Two details in Luke’s account of the resurrection provide evidence that it’s not a made-up story. First, the first witnesses of the resurrection were women. “Not only is [the story of the resurrection] hard to accept, but culturally such a story from women would be viewed with suspicion. One of the main proofs that the resurrection story is credible is realization that the first-century church would never have created a story whose main first witnesses were women.” [2]

Second, the first skeptics of the resurrection were the disciples. Thomas wasn’t the only disciple who doubted. “If someone created the story of resurrection, would the apostles have been made to look so incredulous? The account’s honesty has an air of reality, which points to its truth.” [3]


Responding to the Empty Tomb

When Peter heard the women’s story, he “rose and ran to the tomb; stooping and looking in, he saw the linen cloths by themselves; and he went home marveling at what had happened” (v. 12). Did Peter fully believe in the resurrection after he looked inside the empty tomb? Most commentaries on Luke say that “marveling” doesn’t indicate complete faith. Instead, Peter probably experienced the “first steps of faith.” [4] How should we respond to the empty tomb?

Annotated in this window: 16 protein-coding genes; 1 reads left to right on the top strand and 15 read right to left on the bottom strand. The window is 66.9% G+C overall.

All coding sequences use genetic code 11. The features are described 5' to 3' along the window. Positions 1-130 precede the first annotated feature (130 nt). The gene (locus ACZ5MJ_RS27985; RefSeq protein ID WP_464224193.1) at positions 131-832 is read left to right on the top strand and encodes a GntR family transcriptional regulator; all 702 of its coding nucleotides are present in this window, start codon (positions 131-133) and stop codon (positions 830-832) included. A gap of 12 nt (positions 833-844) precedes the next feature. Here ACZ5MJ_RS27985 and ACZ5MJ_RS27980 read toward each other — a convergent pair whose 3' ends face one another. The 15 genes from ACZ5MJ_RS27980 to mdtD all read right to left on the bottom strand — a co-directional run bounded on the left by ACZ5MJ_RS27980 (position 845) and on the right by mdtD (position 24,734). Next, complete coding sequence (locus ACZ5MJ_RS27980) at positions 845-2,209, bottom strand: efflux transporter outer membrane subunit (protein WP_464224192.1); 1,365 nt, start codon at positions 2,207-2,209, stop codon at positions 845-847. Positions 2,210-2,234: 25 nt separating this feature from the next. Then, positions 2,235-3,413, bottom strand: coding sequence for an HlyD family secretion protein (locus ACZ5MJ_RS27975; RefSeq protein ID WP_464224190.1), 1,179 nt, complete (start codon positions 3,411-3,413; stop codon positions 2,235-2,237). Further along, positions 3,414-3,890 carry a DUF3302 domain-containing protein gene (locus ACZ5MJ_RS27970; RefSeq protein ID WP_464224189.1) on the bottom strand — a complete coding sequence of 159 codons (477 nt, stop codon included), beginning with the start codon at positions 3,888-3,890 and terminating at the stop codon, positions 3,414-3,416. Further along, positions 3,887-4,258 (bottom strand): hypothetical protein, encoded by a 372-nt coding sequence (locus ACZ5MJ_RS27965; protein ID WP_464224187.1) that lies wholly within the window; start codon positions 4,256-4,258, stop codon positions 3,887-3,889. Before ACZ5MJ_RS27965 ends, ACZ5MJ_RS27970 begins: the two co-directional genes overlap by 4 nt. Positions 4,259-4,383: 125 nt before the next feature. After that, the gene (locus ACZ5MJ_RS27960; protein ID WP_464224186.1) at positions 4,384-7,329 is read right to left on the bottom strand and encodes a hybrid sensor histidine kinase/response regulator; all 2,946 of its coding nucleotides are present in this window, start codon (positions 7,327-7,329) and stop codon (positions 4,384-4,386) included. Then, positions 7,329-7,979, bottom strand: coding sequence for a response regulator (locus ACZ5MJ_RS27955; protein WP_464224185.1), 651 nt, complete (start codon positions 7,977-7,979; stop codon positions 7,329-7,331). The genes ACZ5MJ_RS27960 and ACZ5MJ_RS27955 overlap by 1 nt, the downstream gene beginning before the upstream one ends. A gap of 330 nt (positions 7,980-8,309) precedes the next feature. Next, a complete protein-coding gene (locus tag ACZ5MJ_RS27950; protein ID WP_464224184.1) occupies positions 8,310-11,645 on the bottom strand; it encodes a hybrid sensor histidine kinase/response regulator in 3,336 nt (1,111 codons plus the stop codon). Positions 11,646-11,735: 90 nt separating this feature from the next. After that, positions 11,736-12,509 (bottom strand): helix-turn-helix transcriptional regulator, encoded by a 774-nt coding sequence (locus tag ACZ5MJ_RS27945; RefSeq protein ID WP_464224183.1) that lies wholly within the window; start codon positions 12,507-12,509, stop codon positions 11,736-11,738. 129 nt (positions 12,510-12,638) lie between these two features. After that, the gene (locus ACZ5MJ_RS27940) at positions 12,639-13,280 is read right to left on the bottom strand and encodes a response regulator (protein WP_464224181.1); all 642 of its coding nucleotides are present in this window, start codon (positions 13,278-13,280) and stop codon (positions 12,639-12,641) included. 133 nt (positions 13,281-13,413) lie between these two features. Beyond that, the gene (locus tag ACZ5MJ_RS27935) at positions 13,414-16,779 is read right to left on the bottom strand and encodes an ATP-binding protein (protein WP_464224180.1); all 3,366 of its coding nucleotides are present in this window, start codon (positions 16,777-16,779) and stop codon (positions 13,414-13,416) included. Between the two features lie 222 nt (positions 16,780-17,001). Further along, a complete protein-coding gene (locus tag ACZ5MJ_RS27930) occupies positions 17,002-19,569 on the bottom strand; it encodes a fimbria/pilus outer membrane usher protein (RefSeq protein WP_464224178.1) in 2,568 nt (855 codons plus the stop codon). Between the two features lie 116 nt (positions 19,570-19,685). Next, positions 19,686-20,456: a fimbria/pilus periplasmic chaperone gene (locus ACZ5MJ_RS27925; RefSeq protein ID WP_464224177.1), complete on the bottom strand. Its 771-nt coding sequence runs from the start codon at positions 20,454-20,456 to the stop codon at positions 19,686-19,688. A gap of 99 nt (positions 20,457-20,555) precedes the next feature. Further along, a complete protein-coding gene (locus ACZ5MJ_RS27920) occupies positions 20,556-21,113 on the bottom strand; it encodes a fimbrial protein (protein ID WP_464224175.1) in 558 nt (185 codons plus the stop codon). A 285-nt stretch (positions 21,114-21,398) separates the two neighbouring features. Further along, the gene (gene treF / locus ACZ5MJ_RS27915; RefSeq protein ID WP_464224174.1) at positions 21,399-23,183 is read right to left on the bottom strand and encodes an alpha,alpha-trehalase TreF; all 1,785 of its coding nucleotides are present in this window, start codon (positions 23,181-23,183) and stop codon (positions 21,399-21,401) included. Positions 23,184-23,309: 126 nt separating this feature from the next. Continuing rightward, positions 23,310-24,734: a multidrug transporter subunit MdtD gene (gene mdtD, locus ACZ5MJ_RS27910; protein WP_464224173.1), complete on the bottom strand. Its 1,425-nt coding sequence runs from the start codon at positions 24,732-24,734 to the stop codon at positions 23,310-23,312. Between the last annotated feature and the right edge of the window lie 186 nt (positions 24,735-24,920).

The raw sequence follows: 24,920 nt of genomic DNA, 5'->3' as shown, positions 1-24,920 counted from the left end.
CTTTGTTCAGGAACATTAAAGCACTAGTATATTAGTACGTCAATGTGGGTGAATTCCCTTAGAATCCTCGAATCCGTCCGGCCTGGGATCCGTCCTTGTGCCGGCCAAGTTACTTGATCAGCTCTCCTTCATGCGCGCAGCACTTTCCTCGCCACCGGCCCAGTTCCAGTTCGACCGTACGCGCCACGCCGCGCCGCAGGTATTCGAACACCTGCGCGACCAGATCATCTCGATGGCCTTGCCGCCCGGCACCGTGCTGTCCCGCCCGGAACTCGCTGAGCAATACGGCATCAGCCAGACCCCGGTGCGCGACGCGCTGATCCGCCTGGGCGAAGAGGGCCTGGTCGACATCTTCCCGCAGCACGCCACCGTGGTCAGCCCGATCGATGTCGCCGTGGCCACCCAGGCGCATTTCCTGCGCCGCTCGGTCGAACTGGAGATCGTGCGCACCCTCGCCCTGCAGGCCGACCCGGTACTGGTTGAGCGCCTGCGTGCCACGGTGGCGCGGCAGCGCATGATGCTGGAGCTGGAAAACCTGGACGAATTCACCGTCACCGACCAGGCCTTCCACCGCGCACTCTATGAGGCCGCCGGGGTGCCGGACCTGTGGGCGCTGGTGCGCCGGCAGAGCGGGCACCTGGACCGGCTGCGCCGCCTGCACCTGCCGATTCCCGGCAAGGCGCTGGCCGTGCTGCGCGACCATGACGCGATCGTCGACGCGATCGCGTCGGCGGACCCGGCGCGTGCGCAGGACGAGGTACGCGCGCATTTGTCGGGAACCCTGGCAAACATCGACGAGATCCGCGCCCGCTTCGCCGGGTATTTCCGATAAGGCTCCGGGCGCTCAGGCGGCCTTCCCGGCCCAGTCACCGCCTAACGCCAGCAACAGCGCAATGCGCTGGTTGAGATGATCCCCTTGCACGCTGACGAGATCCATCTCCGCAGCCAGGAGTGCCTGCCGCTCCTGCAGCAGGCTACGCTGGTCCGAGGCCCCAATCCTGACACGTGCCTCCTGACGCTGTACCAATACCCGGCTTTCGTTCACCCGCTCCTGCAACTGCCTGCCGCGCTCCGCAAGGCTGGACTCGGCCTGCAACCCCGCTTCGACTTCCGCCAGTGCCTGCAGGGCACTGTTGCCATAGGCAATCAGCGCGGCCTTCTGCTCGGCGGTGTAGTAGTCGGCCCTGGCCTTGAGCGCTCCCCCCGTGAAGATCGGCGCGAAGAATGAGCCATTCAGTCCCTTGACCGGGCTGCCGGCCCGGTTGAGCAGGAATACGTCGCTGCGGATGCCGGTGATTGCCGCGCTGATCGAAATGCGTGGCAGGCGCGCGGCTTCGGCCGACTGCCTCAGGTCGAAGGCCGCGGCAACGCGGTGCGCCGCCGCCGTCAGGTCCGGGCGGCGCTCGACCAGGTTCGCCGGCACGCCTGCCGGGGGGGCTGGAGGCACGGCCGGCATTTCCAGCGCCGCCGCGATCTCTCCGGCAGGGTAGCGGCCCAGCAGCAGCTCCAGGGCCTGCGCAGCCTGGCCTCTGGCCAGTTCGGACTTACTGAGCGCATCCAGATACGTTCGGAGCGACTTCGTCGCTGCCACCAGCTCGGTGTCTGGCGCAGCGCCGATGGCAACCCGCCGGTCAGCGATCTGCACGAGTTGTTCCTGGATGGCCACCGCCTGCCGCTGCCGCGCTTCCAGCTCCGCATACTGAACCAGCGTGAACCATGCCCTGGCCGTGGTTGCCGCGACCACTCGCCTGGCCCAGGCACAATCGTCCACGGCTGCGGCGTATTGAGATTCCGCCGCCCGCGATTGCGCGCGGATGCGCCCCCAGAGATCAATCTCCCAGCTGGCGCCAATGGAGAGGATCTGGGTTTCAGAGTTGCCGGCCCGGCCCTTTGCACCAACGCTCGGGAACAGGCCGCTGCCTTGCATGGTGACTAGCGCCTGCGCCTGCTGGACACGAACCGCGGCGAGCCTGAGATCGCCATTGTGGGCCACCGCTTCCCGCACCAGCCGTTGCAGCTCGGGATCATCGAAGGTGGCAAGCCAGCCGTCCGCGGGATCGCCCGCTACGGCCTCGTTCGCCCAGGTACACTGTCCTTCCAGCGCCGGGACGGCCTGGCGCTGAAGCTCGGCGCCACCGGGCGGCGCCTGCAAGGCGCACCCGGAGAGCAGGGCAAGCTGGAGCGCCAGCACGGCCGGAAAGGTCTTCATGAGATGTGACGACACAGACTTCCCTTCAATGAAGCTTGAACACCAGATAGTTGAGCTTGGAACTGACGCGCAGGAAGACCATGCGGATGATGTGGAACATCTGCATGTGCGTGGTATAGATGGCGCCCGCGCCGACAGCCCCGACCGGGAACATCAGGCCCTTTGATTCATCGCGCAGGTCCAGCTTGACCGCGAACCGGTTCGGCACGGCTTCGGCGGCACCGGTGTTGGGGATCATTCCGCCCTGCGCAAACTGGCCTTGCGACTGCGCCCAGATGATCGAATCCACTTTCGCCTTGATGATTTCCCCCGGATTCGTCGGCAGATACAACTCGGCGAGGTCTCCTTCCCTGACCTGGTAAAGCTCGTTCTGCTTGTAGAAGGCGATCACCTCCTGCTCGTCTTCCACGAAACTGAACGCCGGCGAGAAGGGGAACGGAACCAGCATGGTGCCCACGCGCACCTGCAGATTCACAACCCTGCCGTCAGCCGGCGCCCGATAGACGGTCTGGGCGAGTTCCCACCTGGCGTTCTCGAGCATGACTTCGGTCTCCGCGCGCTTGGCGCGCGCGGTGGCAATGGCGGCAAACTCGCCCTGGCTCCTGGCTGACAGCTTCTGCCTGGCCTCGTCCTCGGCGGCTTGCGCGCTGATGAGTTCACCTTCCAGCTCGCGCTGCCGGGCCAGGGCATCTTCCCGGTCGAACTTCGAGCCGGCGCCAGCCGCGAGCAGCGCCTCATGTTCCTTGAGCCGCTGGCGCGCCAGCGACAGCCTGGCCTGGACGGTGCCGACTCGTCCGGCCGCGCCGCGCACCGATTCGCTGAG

Because the tomb is empty, we must marvel at it. 

Maybe you don’t believe in the resurrection. Maybe today you, like Peter, could take the first steps toward belief in the resurrection. Or maybe you’re a Christian who has some doubts about the resurrection. Those who have doubts about the resurrection should spend time thinking, “What happened?” It can’t be denied that something happened. [5] The empty tomb of Jesus shouldn’t be ignored. Why? Because if the tomb is empty because Jesus rose from the dead, everything changes.


[1] Most scholars—Christian and secular—think that the tomb of Jesus was empty.
[2] Darrell L. Bock, Luke, 607.
[3] Bock, Luke 9:51-24:53, 1899. The NIV says “wondering.”
[4] Grant Osborne, The Resurrection Narratives, 114. The enemies of Jesus claimed that the disciples of Jesus stole his body from the tomb (Matt. 28:13).
[5] In the second century, Justin Martyr wrote that this lie was still being circulated in his day (Dialogue with Trypho).

Tuesday, March 22, 2016

God Is Good

Part 4 of the God Is series

Text: Psalm 118



Oh give thanks to the LORD, for he is good; for his steadfast love endures forever! (Ps. 118:29).